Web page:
I am always trying to find ways to get my students to “think deeply” about the world around them. Getting students to do this can be quite a task for some, yet I have found that something as simple as a one-sentence quote can have them making connections they never knew were there!
“Quote of the Week” is something I have slowly implemented into my routine. I try to choose a meaningful quote my students can relate to, by someone who has changed our world in one way or another.
Here is how it works…
On Day One…I display a quote on the board (without the author’s name). I then ask my students to write their ideas/thoughts about the quote. I ask them to focus on what they think it might mean. This is a nice exercise for my students because there really is no “wrong answer”. I encourage them to write whatever is on their mind.
On Day Two…I reveal the author of the quote. We discuss the person, and I usually provide some background knowledge if needed. Again, my students write about the quote, but this time focusing on WHY they may have said it. I encourage my students to think about the person, and what may have been going on at the time. I want them to use real examples and facts to support their ideas.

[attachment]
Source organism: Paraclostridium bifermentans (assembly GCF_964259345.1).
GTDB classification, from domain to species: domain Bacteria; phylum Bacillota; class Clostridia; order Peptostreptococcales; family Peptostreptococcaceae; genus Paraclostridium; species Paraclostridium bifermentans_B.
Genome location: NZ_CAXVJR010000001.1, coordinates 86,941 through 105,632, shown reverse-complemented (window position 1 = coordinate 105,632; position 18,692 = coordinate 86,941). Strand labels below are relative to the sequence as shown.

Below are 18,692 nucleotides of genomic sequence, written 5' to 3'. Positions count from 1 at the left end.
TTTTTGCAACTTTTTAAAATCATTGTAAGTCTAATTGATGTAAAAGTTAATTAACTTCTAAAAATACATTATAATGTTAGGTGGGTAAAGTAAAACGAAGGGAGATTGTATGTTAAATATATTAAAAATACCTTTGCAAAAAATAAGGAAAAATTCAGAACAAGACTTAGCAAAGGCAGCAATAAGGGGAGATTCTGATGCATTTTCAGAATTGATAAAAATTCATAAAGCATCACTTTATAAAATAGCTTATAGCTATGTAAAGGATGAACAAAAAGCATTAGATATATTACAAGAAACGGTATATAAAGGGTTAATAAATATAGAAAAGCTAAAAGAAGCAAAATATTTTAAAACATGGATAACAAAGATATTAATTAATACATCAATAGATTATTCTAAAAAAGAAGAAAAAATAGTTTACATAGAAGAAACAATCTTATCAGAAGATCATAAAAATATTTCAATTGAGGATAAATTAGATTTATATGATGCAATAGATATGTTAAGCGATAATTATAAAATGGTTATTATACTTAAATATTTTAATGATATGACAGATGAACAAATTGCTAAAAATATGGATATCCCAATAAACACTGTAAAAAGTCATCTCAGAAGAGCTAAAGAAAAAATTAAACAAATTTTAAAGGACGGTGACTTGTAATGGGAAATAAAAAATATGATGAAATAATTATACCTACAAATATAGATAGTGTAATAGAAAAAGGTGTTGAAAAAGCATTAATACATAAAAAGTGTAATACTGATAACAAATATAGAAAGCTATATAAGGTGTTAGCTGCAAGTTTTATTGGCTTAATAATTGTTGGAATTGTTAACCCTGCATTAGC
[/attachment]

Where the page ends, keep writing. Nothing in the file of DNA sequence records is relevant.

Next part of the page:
On Day Three…I ask my students to connect the quote to their own lives in some way; “What can you learn from this quote?”; “Does this quote make you think of a past experience?” I want them to make connections and explain why and how they connect!
In addition to the writing component of this activity, I also allow them time each day for sharing. Whether is be a quick “turn and talk to your partner”, or a whole class discussion, I try to give my students time to talk about their ideas as well.
Here is the form I use each week. You can pick it up for FREE, right here :o)
Check out my Pinterest board dedicated to quotes that can be used in the classroom!
Here are a few great quotes to get you started!
“Opportunity is missed by most people because it is dressed in overalls and looks like work.” — Thomas Edison
“Remember that sometimes not getting what you want is a wonderful stroke of luck.” — Dalai Lama
“The world will not be destroyed by those who do evil, but by those who watch them without doing anything.” — Albert Einstein
I would love to hear how you use, or plan to use, quotes in the classroom?